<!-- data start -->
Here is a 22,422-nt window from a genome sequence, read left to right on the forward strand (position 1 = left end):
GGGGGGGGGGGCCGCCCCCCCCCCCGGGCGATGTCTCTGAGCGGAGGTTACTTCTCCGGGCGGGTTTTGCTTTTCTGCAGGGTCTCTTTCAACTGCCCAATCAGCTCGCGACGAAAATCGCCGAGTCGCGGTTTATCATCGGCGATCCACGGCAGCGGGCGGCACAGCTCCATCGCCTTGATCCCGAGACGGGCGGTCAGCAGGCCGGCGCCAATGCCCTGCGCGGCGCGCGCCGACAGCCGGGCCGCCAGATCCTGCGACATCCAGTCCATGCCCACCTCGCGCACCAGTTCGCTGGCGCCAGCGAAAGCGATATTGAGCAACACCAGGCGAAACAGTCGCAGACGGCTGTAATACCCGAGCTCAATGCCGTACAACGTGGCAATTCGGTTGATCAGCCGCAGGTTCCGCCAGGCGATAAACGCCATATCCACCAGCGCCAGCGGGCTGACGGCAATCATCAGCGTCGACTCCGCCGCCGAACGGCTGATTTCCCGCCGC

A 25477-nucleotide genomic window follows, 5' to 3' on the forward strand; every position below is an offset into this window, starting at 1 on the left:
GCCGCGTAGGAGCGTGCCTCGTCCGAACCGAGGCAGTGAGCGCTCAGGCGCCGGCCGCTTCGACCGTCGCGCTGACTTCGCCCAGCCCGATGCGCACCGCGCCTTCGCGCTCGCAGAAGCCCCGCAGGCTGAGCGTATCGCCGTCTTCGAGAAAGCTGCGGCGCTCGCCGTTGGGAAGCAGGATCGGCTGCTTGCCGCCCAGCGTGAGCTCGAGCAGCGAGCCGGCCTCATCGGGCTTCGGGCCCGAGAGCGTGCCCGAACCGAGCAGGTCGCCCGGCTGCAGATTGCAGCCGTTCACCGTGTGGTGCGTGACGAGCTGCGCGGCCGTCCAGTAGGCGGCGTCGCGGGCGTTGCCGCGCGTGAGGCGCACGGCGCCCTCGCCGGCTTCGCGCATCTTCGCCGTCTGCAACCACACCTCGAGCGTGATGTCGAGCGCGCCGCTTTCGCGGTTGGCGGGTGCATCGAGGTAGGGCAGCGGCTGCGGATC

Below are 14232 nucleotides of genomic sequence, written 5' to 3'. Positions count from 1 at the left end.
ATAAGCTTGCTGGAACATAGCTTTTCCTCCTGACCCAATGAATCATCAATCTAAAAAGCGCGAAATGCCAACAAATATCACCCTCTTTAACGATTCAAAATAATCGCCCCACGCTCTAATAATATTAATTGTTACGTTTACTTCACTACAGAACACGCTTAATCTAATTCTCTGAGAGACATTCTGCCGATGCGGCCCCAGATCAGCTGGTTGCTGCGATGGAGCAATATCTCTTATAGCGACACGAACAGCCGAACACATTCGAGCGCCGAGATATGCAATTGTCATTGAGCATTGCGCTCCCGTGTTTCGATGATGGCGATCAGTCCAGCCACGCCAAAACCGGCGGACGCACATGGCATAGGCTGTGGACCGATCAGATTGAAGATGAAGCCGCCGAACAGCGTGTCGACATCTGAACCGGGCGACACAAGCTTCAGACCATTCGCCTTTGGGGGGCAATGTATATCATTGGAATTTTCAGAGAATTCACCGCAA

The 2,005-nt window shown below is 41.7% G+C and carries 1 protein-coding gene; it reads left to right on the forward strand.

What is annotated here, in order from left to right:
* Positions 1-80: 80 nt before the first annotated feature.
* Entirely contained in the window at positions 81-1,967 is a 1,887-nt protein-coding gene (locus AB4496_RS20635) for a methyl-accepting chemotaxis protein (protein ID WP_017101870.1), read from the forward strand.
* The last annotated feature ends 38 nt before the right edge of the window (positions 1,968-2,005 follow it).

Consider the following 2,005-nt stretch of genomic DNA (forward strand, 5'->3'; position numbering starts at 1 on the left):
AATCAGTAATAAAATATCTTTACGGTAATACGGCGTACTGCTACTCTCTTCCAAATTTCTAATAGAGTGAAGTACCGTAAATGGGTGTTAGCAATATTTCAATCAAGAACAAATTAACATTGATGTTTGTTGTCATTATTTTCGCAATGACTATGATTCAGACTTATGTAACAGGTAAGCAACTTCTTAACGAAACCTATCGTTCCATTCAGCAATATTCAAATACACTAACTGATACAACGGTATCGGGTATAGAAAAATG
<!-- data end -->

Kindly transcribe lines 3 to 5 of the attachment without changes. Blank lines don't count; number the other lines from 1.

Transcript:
A 25477-nucleotide genomic window follows, 5' to 3' on the forward strand; every position below is an offset into this window, starting at 1 on the left:
GCCGCGTAGGAGCGTGCCTCGTCCGAACCGAGGCAGTGAGCGCTCAGGCGCCGGCCGCTTCGACCGTCGCGCTGACTTCGCCCAGCCCGATGCGCACCGCGCCTTCGCGCTCGCAGAAGCCCCGCAGGCTGAGCGTATCGCCGTCTTCGAGAAAGCTGCGGCGCTCGCCGTTGGGAAGCAGGATCGGCTGCTTGCCGCCCAGCGTGAGCTCGAGCAGCGAGCCGGCCTCATCGGGCTTCGGGCCCGAGAGCGTGCCCGAACCGAGCAGGTCGCCCGGCTGCAGATTGCAGCCGTTCACCGTGTGGTGCGTGACGAGCTGCGCGGCCGTCCAGTAGGCGGCGTCGCGGGCGTTGCCGCGCGTGAGGCGCACGGCGCCCTCGCCGGCTTCGCGCATCTTCGCCGTCTGCAACCACACCTCGAGCGTGATGTCGAGCGCGCCGCTTTCGCGGTTGGCGGGTGCATCGAGGTAGGGCAGCGGCTGCGGATC

Below are 14232 nucleotides of genomic sequence, written 5' to 3'. Positions count from 1 at the left end.